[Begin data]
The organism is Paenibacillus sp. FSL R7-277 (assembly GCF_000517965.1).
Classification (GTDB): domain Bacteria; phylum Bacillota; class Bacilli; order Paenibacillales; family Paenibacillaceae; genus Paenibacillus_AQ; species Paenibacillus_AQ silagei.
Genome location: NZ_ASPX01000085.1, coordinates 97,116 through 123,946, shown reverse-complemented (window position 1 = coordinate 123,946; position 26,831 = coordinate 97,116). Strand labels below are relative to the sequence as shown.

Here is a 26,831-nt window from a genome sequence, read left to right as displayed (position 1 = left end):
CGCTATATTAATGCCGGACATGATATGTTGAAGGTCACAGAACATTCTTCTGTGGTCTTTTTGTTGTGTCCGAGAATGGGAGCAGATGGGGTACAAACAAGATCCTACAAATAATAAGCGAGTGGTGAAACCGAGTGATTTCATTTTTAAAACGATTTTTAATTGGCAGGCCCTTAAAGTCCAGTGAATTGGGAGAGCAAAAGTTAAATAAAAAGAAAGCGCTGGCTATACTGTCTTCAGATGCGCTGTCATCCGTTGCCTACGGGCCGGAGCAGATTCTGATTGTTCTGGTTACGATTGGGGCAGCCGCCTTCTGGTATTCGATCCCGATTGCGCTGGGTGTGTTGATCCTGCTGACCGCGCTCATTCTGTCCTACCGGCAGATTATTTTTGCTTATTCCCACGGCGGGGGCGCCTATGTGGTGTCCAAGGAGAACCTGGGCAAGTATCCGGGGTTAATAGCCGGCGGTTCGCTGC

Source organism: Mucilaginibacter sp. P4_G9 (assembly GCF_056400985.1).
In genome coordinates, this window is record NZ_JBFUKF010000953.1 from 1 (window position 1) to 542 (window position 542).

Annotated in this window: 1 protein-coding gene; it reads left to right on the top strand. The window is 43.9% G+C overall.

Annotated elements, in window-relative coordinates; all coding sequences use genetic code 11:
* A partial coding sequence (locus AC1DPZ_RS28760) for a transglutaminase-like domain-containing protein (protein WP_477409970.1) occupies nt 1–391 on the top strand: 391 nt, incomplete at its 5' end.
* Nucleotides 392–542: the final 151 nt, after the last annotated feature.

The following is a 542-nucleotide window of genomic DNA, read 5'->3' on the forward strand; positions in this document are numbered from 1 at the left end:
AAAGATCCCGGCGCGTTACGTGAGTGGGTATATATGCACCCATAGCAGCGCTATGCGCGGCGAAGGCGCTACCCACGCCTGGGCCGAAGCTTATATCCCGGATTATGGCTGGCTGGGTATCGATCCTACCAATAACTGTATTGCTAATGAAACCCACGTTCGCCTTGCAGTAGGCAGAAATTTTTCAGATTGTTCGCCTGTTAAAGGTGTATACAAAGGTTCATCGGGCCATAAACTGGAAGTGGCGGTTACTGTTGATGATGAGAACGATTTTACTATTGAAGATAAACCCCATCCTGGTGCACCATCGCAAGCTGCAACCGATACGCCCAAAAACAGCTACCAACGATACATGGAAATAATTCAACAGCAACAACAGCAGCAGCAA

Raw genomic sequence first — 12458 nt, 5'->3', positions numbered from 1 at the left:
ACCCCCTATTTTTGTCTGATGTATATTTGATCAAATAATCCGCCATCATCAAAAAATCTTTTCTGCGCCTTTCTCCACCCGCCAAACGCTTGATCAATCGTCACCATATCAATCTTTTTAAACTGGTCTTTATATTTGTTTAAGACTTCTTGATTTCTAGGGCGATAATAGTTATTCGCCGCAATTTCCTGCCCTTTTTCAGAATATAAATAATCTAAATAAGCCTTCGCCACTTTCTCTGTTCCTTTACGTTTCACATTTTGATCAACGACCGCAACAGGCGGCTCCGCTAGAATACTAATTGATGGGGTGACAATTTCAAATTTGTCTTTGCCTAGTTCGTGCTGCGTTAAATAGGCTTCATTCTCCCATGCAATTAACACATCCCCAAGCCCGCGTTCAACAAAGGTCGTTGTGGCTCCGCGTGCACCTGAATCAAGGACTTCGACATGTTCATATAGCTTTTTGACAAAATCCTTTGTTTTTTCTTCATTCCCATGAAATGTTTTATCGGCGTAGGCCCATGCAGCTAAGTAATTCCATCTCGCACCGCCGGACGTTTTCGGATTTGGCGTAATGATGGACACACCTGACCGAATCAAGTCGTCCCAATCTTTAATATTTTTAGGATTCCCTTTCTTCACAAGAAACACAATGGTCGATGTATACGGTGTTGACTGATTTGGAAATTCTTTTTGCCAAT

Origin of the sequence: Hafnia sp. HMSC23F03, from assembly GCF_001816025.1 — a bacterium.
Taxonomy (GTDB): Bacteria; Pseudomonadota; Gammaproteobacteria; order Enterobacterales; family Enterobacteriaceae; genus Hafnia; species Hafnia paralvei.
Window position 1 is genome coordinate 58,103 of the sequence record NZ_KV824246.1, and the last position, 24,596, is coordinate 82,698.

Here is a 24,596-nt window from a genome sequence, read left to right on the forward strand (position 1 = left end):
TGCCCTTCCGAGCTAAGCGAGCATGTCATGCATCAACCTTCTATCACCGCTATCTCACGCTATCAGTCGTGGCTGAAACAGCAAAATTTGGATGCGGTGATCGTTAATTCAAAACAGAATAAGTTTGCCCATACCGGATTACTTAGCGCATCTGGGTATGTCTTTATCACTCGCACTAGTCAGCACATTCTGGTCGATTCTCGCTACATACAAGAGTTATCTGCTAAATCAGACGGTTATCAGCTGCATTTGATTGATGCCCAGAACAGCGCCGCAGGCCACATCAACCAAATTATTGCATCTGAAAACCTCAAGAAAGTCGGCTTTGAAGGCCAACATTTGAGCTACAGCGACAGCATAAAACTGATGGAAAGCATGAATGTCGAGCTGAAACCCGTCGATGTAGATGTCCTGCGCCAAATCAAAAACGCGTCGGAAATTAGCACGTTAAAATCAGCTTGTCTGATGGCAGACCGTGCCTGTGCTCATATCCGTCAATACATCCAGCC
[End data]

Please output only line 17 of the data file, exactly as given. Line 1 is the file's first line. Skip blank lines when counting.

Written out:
Taxonomy (GTDB): Bacteria; Pseudomonadota; Gammaproteobacteria; order Enterobacterales; family Enterobacteriaceae; genus Hafnia; species Hafnia paralvei.